CLEARFIELD -- The vast majority of parents and students did what they were supposed to do when three schools were locked down after a report of a gunman was called in to 911, officers said.
But not all wanted to do what officers asked them to do, said Clearfield Police Chief Greg Krusi.
"The vast majority of parents and kids were normal and did what they were told," Krusi said. "Then we had some extremely hysterical parents and kids."
And then there were some who were less respectful, he said.
On Tuesday at 2:24 p.m., a call came from North Davis Junior High. The caller spoke in a soft voice and said there was a teenager in the school with a gun.
A 13-year-old was arrested and booked in Farmington Bay Detention Youth Center for making that call and at least one other one from the school.
Officers also found no gun in the school.
"Our first concern is the safety of everybody, and we know some parents are hysterical and some kids are hysterical, but we just ask them to hang tight and we'll clear the building as quickly as we can," Krusi said.
Not only was North Davis Junior High in lockdown, but so were South Clearfield Elementary and Clearfield High schools. The three schools are within a block of each other and if there had been a shooter, it was possible he could have left one building and gotten in another.
North Davis has about 1,100 students, Clearfield has about 1,600 students and South Clearfield has about 550 students, district officials said. Clearfield High School's students were already out for the day when the call came, so most of the students had left the campus.
But when parents got text messages from students, then the reverse 911 calls and emails from the district about the situation and where to pick up their children, police had more people to deal with.
District officials have to wait until police give the all-clear before children are released from the school and from the location where parents can pick up their children, said Christopher Williams, Davis School District spokesman.
Students were led out of the junior high school, one classroom at a time, and told to put their hands in the air or on their heads, Krusi said. This ensures that if a student is carrying a weapon, they won't have their hands on it in their pockets.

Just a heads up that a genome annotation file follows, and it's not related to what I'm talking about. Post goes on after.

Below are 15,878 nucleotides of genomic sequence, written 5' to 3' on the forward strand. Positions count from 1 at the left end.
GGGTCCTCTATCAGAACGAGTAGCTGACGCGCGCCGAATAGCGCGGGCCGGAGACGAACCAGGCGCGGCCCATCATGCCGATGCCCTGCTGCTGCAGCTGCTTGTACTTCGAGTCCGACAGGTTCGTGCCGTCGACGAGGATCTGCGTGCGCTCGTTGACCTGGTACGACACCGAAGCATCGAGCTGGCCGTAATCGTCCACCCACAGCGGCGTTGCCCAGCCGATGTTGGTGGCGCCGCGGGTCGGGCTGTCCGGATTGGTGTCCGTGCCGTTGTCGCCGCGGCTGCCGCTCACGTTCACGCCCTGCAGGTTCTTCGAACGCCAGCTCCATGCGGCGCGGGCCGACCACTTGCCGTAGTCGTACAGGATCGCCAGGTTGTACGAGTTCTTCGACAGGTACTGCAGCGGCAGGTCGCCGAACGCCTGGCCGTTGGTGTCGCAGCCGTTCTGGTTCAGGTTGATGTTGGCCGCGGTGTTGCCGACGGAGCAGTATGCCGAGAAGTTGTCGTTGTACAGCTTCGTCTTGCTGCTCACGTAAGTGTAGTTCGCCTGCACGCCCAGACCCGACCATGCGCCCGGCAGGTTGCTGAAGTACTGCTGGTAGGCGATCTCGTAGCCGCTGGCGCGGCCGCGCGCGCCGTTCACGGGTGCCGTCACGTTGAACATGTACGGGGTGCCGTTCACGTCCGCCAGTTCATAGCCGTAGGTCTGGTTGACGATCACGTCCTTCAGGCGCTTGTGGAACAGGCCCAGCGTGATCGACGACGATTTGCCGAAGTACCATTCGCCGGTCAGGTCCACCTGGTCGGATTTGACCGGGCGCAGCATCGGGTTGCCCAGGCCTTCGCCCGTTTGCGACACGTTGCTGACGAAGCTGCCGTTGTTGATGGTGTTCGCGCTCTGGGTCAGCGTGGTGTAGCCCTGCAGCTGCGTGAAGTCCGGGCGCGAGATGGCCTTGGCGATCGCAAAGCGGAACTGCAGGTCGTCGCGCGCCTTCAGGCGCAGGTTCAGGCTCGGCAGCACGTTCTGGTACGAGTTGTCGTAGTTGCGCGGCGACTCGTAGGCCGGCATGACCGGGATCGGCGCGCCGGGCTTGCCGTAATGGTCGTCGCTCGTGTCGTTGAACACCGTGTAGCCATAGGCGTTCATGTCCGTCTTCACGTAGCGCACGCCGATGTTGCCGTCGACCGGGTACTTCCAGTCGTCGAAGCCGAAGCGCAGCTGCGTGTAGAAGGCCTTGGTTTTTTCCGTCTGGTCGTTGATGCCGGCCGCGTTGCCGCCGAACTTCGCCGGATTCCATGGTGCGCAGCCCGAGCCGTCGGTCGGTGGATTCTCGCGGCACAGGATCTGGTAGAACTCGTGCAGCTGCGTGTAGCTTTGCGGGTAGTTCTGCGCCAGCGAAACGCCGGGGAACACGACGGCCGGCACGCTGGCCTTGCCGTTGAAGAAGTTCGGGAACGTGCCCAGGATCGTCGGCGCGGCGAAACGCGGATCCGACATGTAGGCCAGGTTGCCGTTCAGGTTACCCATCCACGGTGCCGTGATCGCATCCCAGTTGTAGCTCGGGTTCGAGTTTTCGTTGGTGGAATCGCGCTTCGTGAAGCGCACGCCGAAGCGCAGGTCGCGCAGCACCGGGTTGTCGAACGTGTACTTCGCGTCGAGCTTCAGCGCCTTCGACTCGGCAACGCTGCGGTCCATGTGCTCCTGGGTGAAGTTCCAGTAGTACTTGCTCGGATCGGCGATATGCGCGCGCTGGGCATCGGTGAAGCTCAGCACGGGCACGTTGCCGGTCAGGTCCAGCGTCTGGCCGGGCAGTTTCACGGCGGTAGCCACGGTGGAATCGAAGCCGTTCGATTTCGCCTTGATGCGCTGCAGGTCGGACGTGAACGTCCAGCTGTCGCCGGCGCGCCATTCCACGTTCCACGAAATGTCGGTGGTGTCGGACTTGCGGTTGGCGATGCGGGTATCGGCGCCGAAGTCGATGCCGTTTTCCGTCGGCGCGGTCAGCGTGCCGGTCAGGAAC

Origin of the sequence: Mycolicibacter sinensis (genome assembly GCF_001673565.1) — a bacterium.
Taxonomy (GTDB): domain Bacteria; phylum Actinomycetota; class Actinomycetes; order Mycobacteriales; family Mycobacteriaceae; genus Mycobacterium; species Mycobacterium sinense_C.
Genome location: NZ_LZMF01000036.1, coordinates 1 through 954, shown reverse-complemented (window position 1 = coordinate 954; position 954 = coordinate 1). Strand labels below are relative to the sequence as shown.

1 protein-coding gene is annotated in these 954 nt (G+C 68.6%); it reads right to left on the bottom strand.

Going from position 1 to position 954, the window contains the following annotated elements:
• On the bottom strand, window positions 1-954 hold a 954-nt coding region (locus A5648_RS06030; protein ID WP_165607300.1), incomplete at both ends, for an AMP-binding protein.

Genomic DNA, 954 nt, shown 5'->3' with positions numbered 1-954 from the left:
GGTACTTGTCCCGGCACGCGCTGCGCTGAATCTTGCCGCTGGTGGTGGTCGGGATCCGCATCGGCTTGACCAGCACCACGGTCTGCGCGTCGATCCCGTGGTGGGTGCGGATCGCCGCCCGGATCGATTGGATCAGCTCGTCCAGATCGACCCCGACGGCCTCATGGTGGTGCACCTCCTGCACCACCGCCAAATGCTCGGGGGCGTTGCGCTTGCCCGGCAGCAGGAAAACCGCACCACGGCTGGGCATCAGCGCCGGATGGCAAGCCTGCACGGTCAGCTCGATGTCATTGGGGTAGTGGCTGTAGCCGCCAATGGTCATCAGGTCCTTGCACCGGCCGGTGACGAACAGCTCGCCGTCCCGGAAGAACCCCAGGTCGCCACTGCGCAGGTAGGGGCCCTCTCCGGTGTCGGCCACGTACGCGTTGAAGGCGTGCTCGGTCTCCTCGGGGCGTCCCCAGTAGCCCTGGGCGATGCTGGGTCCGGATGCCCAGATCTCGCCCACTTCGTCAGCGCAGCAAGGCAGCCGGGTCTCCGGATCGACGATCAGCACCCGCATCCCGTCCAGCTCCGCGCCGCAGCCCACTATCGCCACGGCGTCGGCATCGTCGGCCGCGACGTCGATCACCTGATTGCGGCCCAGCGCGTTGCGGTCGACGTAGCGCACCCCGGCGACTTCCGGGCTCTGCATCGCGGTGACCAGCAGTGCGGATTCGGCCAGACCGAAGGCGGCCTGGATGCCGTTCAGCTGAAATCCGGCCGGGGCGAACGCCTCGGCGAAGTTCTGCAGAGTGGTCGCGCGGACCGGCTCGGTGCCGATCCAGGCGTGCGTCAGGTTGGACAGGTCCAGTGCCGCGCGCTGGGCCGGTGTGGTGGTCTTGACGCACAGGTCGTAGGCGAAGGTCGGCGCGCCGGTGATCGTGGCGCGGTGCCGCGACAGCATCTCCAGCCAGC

Unfortunately some students did not want to put their hands up or decided it was time to point their hands at officers as if they were carrying a gun themselves, Krusi said.
"This is a serious situation, and officers are evaluating each and every student as they file out of the classroom, and this is not the time be messing around," Krusi said.
And some parents were not patient either.
They were demanding that officers go into the school and retrieve their child, said Davis County Sheriff Todd Richardson, who was at the scene.
"We know they're worried for their kids," Richardson said. "But we first needed to secure the area, and we're not going to go up and get one child out. Their child will be released at the staging point when we get there."
Krusi said a lot of misinformation was being posted on social networks and through text messaging. His office was posting on Twitter as much information as it could when possible.
He urges the community to go to the official city websites to get accurate information if another crisis occurs.
The schools do hold drills of all types, including lock-down drills, Williams said. Law enforcement officers also train in the schools, so they know the floor plan of the building.
Ironically, on Tuesday several Davis County Sheriff's deputies were at West Point Junior High School doing some training, without rifles, Richardson said.
That training helps officers and administrators know what the procedures are, just in case there ever is a gunman in a school, he said.
It happened in such a way that none of the West Point students realized what was going on, Richardson said.
Williams said parents can help by trying to remain calm and let the police do their job.
"The police, teachers, principal and assistant principals' No. 1 priority is to keep students safe," Williams said.